to see if our own conservative house is in order.

There are serious tensions and
fundamental disagreements within American conservatism on globalization. Three
arenas that highlight these conflicts are (1) global migration or immigration,
(2) global trade, and (3) regionalization, specifically North American
integration.

The editorial page
of the Wall Street Journal is a major voice of American conservatism.

Last summer during
the immigration debate the Wall Street Journal editors argued for the
McCain-Kennedy amnesty bill on the following philosophical grounds:

"Our own view is that a
philosophy of ‘free markets and free people’ includes flexible labor markets. At
a fundamental level, this is a matter of freedom and human dignity. These
migrants are freely contracting their labor, which is a basic human right."

Thus, the Journal
is telling us that immigration for employment purposes is “a basic human
right.” It is not simply a policy preference but is elevated to the realm of a
universal principle. On the crucial democratic question: who decides American
immigration policy? The answer is clear enough. American immigration policy is
decided by autonomous individuals who are foreign citizens in places like
Mexico, Pakistan and Ireland. These decisions are made without the consent of
the governed. Policy is not decided by ordinary American citizens in Ohio or
Oklahoma. Nor on principle, the Journal editors tell us, should this
policy be decided by the elected representatives of the American people in
Congress assembled. Clearly, this is a post-democratic, post-constitutional
principle advocated by the editors of the Wall Street Journal.

In examining global
trade many of us would agree that free trade is beneficial. However, for some on
the American Right, free trade is not simply sound policy, but a moral issue. In
this view there is a “human right” to free trade. The Cato Institute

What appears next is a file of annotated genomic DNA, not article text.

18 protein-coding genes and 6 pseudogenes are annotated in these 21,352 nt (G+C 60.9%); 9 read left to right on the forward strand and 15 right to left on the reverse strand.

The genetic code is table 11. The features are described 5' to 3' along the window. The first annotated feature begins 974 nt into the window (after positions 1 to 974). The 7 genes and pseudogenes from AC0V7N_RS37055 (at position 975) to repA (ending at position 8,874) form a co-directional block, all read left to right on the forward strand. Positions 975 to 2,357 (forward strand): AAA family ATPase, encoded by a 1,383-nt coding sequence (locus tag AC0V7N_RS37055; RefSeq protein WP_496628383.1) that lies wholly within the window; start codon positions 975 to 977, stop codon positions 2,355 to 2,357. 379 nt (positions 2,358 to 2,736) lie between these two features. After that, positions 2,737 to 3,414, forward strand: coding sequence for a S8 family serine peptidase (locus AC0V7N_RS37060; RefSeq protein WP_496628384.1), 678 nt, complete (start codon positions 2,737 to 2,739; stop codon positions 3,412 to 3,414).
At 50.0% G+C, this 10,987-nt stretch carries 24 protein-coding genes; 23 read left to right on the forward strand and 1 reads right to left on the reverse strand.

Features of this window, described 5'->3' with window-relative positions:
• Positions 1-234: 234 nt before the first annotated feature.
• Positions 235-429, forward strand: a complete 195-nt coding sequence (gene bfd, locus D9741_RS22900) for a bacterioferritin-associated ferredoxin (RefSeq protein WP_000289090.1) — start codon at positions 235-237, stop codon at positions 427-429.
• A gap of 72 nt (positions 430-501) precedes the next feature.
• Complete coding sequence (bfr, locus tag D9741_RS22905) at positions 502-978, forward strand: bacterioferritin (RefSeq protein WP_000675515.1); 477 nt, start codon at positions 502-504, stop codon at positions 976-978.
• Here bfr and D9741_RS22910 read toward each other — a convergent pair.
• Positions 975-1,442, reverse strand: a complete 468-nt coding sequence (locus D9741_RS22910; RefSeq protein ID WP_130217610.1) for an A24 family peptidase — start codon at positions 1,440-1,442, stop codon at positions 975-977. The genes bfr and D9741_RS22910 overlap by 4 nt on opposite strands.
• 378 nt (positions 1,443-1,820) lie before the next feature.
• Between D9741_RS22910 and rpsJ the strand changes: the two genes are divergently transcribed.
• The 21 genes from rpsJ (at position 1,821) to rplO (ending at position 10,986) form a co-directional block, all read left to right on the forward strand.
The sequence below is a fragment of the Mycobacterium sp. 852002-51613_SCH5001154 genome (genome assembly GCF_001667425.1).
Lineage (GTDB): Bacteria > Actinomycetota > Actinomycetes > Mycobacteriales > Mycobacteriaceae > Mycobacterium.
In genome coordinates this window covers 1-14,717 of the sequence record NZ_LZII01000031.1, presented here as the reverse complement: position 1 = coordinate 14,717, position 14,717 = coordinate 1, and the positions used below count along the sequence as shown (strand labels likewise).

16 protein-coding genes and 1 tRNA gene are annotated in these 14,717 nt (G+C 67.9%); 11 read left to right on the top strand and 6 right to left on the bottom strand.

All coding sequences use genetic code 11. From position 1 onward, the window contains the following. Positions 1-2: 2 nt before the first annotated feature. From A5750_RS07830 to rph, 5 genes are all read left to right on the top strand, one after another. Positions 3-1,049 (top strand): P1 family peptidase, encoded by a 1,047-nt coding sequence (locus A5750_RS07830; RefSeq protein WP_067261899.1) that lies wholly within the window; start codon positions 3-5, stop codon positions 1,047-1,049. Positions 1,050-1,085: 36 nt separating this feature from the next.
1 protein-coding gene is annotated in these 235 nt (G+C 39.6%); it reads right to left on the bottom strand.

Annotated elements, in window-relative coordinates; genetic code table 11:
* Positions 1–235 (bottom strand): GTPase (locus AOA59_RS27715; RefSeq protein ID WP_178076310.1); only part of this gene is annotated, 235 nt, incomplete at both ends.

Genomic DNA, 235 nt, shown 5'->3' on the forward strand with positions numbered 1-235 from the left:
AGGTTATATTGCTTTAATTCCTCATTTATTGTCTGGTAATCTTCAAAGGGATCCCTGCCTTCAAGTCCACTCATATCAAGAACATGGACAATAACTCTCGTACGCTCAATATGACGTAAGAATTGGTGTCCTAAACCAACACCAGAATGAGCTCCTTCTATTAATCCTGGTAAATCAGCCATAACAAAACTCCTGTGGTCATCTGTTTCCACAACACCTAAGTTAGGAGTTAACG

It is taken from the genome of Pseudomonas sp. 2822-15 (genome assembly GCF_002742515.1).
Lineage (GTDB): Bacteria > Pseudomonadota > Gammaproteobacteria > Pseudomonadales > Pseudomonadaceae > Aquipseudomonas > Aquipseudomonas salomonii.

declares that “free trade is a right not a privilege bestowed by
government.” Actually, it is neither. It is a policy (usually a good one) that
democratic people accept or reject in varying degrees.

There have been
plenty of fairly conservative Americans politicians throughout our history who
did not believe that free trade was a “human right” including Alexander
Hamilton, Henry Clay, Daniel Webster, Abraham Lincoln, William Howard Taft,
Calvin Coolidge, Robert Taft, and, even at times Ronald Reagan, particularly
when security issues were involved. And, of course, Adam Smith himself famously
made an exception to free trade when it came to the necessities of the Royal
Navy and thus, the defense of the British Realm.

In short, free
trade is a good policy, but conservatives should remember that it is subordinate
to self-government. Ultimately, the people have a right to make policy mistakes.

Beyond these
general principles let us examine specific problems for American democratic
sovereignty inherent in the major institution regulating economic globalization,
the World Trade Organization (WTO).

Before the WTO,
there was the GATT, the General Agreement of Tariffs and Trade, which was an
international organization to facilitate diplomacy over global trade, Member
nation-states negotiated with each to reduce tariffs. In the US, tariffs were
cut 90% during the period of the GATT from the 1940s to the 1990s. A very good
thing! The structure of the World Trade Organization (WTO) is different from the
GATT; it is more transnational than international. Unlike the GATT, the WTO has
established a permanent tribunal, the Appellate Body (AB) with final authority
over trade disputes.

Cornell University
Professor of Government, Jeremy Rabkin writes that the Appellate Body of the